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Brexit 1) May ‘defies calls’ to name departure date

“Theresa May has resisted pressure to set a date for her departure in return for support for her EU divorce deal after a threatened cabinet coup fizzled out. After meeting prominent Brexiteers at Chequers yesterday, the prime minister is instead expected to allow parliament to move towards a softer exit from the European Union. The strategy is designed to scare hard Brexiteers into line and steer them towards her deal while seeing off an attempt by MPs to seize control of Commons business. Mrs May summoned Boris Johnson, Iain Duncan Smith, Dominic Raab, Steve Baker, David Davis and Jacob Rees-Mogg for one last effort to persuade them to support her deal. Downing Street would say only that it was a “lengthy” meeting. The Brexiteers declined to speak publicly about its contents but it is understood that they asked Mrs May to set out a timetable for her departure.” – The Times

  • ‘Frank’ Chequers summit where the Prime Minister held the line – Daily Telegraph
  • Squabbling plotters save May – The Times
  • Ministers rally behind leader – FT
  • She faces her Cabinet – The Scotsman
  • Gove and Lidington deny plans to step up as replacement – Daily Telegraph
  • Emergency plan to evacuate the Prime Minister over health fears – The Sun

Holdouts:

  • Brexiteers say departure date is price of their support for the deal – The Sun
  • Leave-backing MPs pile on the pressure – The Guardian
  • Prime Minister endures, but struggles to win over rebels – FT
  • Sturgeon says May is ‘effectively out of power’ – The Scotsman

Editorial:

  • May must go to save her deal – The Sun

>Yesterday:

Brexit 2) Barclay warns that voting for a soft Brexit could lead to an election

Voting for a softer Brexit could lead to a general election, the Brexit Secretary has warned as  MPs prepare to vote for a series of “indicative votes” this week. Stephen Barclay said rejecting Theresa May’s deal while also taking no deal off the table could result in the Conservative party breaking its manifesto promises. Indicative votes allow MPs to decide on a series of options designed to see what can command a majority in Parliament. Supporters of the plan believe it could provide a way out of the current political deadlock. Mr Barclay said “the risk of a general election increases” if the Commons goes down this path. Although the vote itself would “not be binding”, he said Parliament choosing a different Brexit option would “potentially collide with fundamental commitments the Government has given in their manifesto”. On Monday an amendment tabled by a cross-party group of MPs, led by Hilary Benn and Sir Oliver Letwin, will aim to pave the way for indicative votes.” – Daily Telegraph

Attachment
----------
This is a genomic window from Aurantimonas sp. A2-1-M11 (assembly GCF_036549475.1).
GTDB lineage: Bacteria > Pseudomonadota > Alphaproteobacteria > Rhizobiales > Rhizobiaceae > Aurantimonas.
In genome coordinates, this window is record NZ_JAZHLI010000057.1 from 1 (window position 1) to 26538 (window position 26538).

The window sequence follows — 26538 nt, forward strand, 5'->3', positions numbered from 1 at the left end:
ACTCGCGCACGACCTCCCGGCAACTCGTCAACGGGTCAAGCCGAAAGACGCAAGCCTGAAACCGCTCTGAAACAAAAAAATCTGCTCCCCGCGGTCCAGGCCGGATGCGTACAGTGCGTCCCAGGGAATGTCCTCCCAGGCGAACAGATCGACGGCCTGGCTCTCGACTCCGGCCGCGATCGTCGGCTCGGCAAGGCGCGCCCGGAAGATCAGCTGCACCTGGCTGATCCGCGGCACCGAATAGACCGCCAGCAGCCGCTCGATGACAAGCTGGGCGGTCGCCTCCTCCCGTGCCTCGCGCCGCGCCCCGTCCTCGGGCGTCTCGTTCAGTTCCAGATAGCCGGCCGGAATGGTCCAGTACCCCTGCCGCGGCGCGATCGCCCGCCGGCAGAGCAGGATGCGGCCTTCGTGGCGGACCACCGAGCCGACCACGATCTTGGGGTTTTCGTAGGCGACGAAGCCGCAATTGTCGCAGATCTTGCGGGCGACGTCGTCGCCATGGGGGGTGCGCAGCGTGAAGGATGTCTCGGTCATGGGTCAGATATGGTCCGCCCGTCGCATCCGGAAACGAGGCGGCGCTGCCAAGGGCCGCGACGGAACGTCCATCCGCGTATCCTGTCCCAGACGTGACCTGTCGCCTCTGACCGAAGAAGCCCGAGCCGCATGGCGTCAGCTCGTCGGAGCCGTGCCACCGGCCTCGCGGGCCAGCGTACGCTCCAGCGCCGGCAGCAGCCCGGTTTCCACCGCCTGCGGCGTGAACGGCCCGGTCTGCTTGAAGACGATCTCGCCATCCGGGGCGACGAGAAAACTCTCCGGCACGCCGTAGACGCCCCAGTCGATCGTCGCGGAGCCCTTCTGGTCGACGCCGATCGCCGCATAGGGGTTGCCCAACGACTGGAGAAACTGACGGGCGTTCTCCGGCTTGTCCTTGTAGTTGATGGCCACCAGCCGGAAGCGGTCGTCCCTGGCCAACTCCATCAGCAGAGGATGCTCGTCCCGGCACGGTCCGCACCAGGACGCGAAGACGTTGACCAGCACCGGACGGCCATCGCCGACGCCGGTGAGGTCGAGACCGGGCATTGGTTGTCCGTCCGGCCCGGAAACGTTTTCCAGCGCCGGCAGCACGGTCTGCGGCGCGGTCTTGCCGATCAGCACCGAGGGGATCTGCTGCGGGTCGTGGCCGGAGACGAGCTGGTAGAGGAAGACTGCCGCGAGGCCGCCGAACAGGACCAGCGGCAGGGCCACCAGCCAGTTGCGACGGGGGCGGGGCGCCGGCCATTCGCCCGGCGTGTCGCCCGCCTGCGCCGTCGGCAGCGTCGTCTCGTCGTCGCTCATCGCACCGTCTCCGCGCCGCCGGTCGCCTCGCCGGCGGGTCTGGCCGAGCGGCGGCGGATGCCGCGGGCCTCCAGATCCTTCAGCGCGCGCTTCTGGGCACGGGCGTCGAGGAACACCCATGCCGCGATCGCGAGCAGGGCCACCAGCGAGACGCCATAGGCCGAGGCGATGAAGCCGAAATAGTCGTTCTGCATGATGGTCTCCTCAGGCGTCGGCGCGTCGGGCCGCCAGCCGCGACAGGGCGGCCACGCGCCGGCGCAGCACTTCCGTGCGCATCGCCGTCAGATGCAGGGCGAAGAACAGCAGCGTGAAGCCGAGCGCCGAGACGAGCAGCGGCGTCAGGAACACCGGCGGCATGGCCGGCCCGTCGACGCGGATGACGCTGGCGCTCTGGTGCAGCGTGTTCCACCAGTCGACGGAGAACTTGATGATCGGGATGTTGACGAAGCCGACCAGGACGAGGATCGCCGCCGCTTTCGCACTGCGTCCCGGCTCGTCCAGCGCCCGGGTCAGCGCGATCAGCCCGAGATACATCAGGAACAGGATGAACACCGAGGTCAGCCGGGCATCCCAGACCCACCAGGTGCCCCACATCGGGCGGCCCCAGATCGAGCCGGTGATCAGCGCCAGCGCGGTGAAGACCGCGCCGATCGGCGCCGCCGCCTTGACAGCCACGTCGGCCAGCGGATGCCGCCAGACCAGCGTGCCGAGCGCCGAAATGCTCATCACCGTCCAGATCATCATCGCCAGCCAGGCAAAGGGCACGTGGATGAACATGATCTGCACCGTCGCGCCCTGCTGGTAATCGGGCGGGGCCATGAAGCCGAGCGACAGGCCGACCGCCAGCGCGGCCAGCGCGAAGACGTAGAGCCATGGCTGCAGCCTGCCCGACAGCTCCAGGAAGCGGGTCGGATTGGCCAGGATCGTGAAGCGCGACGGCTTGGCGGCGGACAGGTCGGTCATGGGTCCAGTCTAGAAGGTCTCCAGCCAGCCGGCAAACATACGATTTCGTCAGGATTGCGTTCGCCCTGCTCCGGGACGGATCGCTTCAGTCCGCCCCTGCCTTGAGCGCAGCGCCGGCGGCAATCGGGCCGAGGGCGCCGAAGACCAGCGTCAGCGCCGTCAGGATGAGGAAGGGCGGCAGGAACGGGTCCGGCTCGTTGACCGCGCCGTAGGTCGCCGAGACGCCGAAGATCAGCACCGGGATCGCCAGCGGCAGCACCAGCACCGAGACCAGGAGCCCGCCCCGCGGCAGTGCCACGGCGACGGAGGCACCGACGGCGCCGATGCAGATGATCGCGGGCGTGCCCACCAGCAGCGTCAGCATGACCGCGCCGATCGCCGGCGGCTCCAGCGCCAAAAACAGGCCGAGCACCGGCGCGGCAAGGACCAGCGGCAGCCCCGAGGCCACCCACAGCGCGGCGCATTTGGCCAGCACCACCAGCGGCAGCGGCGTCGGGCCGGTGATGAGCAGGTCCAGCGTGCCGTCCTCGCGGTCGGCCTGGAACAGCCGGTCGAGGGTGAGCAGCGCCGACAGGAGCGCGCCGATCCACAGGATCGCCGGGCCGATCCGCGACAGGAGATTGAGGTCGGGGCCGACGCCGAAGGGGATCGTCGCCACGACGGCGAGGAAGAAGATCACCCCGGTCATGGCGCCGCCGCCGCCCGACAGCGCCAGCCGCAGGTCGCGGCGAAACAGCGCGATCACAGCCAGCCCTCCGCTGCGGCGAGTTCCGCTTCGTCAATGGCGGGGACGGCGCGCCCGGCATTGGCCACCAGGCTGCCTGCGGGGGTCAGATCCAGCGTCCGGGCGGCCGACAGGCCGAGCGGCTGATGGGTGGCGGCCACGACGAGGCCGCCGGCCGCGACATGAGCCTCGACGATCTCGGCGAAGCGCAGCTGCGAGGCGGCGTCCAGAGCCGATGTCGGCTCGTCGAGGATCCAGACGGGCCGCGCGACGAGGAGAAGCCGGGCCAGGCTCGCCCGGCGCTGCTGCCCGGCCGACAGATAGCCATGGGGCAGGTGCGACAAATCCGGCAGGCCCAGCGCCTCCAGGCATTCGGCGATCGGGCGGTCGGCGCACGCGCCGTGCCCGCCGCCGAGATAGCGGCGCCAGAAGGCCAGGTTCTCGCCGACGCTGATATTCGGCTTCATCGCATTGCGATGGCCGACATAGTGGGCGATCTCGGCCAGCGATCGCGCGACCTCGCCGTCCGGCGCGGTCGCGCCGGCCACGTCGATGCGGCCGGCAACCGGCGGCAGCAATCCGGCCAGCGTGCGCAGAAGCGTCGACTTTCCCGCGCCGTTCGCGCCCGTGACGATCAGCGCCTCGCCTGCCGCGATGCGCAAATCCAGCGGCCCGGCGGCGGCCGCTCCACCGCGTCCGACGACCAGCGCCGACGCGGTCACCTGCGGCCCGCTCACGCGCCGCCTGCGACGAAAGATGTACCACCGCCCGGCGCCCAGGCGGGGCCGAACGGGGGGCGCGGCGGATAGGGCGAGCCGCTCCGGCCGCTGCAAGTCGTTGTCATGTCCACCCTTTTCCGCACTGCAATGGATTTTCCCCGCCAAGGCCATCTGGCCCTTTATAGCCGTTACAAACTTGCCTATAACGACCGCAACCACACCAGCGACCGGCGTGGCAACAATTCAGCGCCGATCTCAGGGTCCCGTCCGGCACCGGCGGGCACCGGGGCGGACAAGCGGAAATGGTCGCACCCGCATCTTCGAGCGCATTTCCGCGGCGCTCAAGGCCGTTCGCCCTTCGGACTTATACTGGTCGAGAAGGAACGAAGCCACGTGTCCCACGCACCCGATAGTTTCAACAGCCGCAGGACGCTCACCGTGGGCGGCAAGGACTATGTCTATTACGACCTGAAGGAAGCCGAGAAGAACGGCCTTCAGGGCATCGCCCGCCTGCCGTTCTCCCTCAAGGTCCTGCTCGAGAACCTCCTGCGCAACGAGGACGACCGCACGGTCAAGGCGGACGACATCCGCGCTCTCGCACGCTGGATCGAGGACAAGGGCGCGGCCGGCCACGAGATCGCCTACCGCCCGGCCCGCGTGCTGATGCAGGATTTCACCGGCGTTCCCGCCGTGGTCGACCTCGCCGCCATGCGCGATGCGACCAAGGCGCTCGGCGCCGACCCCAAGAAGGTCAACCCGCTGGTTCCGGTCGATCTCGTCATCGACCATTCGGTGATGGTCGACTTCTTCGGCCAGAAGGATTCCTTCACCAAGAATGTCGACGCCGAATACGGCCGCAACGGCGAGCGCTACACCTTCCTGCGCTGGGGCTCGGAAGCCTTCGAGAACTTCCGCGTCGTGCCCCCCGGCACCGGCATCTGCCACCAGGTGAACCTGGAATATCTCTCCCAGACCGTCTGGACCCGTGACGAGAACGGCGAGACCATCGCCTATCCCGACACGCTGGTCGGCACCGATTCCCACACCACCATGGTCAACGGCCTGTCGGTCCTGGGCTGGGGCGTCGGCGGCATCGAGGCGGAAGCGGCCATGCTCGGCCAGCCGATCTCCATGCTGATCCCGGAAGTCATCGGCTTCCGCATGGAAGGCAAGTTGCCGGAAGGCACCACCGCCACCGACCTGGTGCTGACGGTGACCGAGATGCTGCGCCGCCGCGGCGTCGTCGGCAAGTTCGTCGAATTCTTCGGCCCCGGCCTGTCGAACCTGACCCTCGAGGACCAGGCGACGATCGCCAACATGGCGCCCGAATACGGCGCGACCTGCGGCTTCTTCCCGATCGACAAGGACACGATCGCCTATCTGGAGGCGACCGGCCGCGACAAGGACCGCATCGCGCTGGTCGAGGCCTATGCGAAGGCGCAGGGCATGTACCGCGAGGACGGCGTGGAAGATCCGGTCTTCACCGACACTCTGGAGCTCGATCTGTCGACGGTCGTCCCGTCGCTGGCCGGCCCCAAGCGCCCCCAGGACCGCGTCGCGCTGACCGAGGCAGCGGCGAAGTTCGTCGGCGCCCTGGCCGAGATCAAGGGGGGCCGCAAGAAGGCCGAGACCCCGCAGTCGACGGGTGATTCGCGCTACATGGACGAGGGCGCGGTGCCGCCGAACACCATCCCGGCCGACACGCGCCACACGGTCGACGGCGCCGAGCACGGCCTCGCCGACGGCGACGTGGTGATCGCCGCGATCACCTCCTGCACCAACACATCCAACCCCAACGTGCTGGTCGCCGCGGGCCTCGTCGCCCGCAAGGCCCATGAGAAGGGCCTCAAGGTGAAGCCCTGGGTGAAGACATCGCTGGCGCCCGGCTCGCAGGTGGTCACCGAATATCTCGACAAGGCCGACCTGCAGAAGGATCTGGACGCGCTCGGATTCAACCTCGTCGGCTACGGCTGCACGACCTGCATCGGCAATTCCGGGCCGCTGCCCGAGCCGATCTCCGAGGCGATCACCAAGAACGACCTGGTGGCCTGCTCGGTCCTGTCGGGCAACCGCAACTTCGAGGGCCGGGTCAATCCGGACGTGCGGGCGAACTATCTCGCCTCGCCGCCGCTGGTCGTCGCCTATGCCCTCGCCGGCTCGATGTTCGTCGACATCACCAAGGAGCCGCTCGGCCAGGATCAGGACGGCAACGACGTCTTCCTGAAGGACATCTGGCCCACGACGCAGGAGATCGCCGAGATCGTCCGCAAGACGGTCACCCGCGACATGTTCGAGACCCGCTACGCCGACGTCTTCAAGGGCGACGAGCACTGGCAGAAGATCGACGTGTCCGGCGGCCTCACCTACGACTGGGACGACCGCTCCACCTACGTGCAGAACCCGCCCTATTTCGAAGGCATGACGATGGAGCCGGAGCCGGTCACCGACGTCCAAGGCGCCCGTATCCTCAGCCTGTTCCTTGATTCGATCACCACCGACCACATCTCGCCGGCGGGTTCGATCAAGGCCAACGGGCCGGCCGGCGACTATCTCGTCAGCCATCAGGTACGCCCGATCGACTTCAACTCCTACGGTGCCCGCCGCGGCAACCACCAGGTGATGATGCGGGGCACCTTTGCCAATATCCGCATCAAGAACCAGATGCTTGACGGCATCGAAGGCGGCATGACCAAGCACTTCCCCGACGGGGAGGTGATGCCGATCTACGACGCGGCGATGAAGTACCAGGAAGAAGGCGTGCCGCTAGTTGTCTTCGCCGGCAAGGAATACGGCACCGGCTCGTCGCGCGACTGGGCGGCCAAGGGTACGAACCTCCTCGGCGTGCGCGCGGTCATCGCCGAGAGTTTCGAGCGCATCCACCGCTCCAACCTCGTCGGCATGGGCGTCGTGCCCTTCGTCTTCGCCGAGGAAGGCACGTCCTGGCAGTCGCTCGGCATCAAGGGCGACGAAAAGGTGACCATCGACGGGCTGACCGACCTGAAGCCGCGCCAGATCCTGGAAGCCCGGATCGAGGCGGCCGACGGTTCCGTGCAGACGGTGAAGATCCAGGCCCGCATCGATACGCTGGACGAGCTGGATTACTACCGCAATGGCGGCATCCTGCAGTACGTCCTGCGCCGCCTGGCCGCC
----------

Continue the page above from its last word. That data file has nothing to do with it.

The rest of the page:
• Brexiteers won’t support a Government u-turn, minister says – The Sun
  • Johnson brands Government ‘chicken’… – Daily Telegraph
  • …and demands assurances the Prime Minister won’t fight another election – Daily Mail
  • It’s my deal or soft Brexit, says May – Daily Express
  • Labour could fight snap election promising second vote – The Guardian
  • May warned failure to introduce hundreds of policies will harm poll prospects – Daily Telegraph

Comment:

  • May has abandoned constitutional precedent by extending Article 50 – Martin Howe QC, Daily Telegraph
  • A no-deal Brexit remains highly likely – Wolfgang Münchau, FT
  • Why I fear we may see French-style civil unrest – Dominic Sandbrook, Daily Mail
  • ‘Black Wednesday’ shows how Brexit would be a release for the economy – Roger Bootle, Daily Telegraph

>Today: Paul Bew in Comment: Merkel has let alternatives to the backstop out of a bottle. So there’s no putting them back in.

>Yesterday: Video: WATCH: We “take note” of people choosing to march, but “what matters is 17.4 million at the ballot box”, Barclay argues

Brexit 3) Hammond backs vote on a second referendum

“Philip Hammond added to the pressure on Theresa May yesterday to allow votes on an alternative to her Brexit deal. The chancellor said that MPs should have the right to vote on the “perfectly coherent” option of putting the Brexit question back to the public in a second referendum, saying that people were desperate for a way forward. Options for a softer Brexit include the UK committing to join a customs union and remaining in most of the single market… He also distanced himself from Mrs May’s opposition to a second referendum, saying it was a “perfectly coherent proposition” in a further sign that her red lines are being washed away in the effort to avoid a no-deal exit on April 12, the deadline set by the 27 nations remaining in the EU for the UK to agree a way forward if MPs do not vote to support Mrs May’s deal this week.” – The Times

  • Sandbach calls for pro-EU entryism into the Conservative Party – The Sun
  • Field is first Tory MP to back revoking Article 50 – Politics Home
  • Starmer increases pressure on Corbyn over second vote – The Times
  • May fights for life as MPs consider indicative votes – Daily Express
  • Petition to revoke Article 50 passes five million signatures – The Times
  • Fears set alarm bells ringing for financial services – FT

Comment:

  • The only way forward is to come out of the EU now – Boris Johnson, Daily Telegraph
  • How a knockout contest could break this shameful deadlock – Ken Clarke and Helen Goodman, Times Red Box
  • The week Parliament takes back control of Brexit – Nick Boles, FT
  • As a former Commons clerk, I think these votes would be terrible idea – Eliot Wilson, Times Red Box
  • Why Norway Plus gives the UK space to sort out this mess – Yanis Varoufakis, Daily Telegraph
  • Revocation doesn’t reduce the chances of a Scottish referendum – Lesley Riddoch, The Scotsman

>Today: Nicky Morgan MP’s column: Indicative votes. If the Commons can’t reach a Brexit decision, beware a second referendum.

>Yesterday:

Charles Moore: Whatever happens, Lidington is not the man to succeed May